Fintech firms moving from London to Berlin after Brexit

The German Free Democrats (FDP) sent a truck around London in July with a message addressed to start-up businesses encouraging them to move to Berlin after the Brexit referendum.
The German Free Democrats (FDP) sent a truck around London in July with a message addressed to start-up businesses encouraging them to move to Berlin after the Brexit referendum.PHOTO: FACEBOOK/FDP BERLIN

German capital has overtaken economic hub Frankfurt as a magnet for tech start-ups

Just months after Britain voted to quit the European Union (EU), the first financial start-ups are packing up and moving to the capital of the continent's biggest economy - Berlin. "Brexit is one of the main reasons we chose to leave the United Kingdom," said Mr Michael Gastauer, chief executive and founder of WB21, a payment service provider.

Rather than wait out the likely long-drawn negotiations over Britain's new relationship with the EU, WB21 last month simply moved its European headquarters to Berlin, where it will create 200 new jobs, file for a banking licence, and invest up to €50 million (S$76.4 million).

It is one of three fintech firms that have moved from London to Berlin since the June 23 referendum, and more may follow.

Investments in Germany are gathering pace. The country attracted US$186 million (S$259 million) in fintech funding capital in the second quarter - 80 per cent more than Britain's US$103 million, KPMG said. Brexit could accelerate that.

"Berlin provides the ideal eco-system for our industry in Europe. We have decided to build our EU banking structure out of Germany, given that the legal framework and integration within the EU is more stable than in the UK," Mr Gastauer said.

WB21 is a fintech company, The industry uses technology to develop innovative financial services such as online trading or money transfer services. Worth about €8.9 billion, the UK fintech market dwarfs Germany's €2.4 billion market, according to an estimate this year by Ernst and Young.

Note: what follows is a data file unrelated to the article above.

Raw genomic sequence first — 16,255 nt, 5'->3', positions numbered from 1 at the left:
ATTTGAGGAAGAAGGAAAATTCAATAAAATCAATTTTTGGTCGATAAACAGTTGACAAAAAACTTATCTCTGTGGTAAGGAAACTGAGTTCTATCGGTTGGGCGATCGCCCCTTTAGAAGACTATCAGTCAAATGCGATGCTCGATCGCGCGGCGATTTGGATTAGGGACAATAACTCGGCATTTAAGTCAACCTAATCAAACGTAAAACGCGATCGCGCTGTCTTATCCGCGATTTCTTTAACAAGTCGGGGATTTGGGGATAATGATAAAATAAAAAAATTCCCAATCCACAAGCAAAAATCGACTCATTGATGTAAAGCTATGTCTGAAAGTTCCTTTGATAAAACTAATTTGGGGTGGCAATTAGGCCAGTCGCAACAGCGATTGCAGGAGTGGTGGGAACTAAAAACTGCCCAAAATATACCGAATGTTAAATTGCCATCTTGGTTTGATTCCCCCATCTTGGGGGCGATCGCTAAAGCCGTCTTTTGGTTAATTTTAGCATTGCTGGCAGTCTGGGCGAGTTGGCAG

But investments in Germany are gathering pace. The country attracted US$186 million (S$259 million) in fintech funding capital in the second quarter - 80 per cent more than Britain's US$103 million, KPMG said.

Brexit could accelerate that.

At a press conference announcing the move, Mr Gastauer spoke in particular of Germany's role as a "cornerstone of the European Union" - a crucial point as it meant that the economic powerhouse was least likely to ditch the bloc.

Key to Mr Gastauer's decision to apply for a banking licence in Germany is the issue of so-called "passport" rights that allow financial firms to operate freely across the European single market. Financial firms in London could potentially lose these rights. In Germany, major cities are jostling for a share of the companies moving on from the UK.

Berlin has overtaken economic powerhouse Frankfurt as a magnet for tech start-ups. With its relatively affordable living costs and vibrant creative scene, the capital has attracted a strong pool of qualified workforce for fintech start-ups. It is now home to around 70 such companies, while Frankfurt has only half that number. 

Mr Stefan Franzke, who heads Berlin Partner, the investment promotion agency of the German capital, told The Straits Times that two other companies besides WB21 have relocated from London to Berlin since the June referendum - real estate investment firm  BrickVest and finance company Swissbank. Another two are due to move by the end of the year.

About 40 others have expressed interest, said Mr Franzke, adding that more than half of these are in fintech and information and communications technology. In September, his agency set up an office in London to drum up interest.

He shrugged off concerns about the German language, saying "English is not an issue in Berlin. It's different when you go to Munich or to the south or to Paris where you really need the local language".

To navigate German bureaucracy, Mr Franzke says his agency offers a package in which "we translate the official documents and offer companies the guarantee that they can get working residence permits for their staff and family members in five working days".

He added: "Sometimes we manage to do all that in two days."

Mr Klaus-Heiner Roehl, a senior economist at the Cologne Institute of German Economy, told The Straits Times that Berlin could well emerge the winner among German cities from Brexit.

"Many founders prefer the vibrant Berlin atmosphere to Frankfurt, and digital companies don't need the physical proximity to the banking sector in Frankfurt," he noted.

A version of this article appeared in the print edition of The Straits Times on October 31, 2016, with the headline 'Fintech firms moving from London to Berlin after Brexit'. Print Edition | Subscribe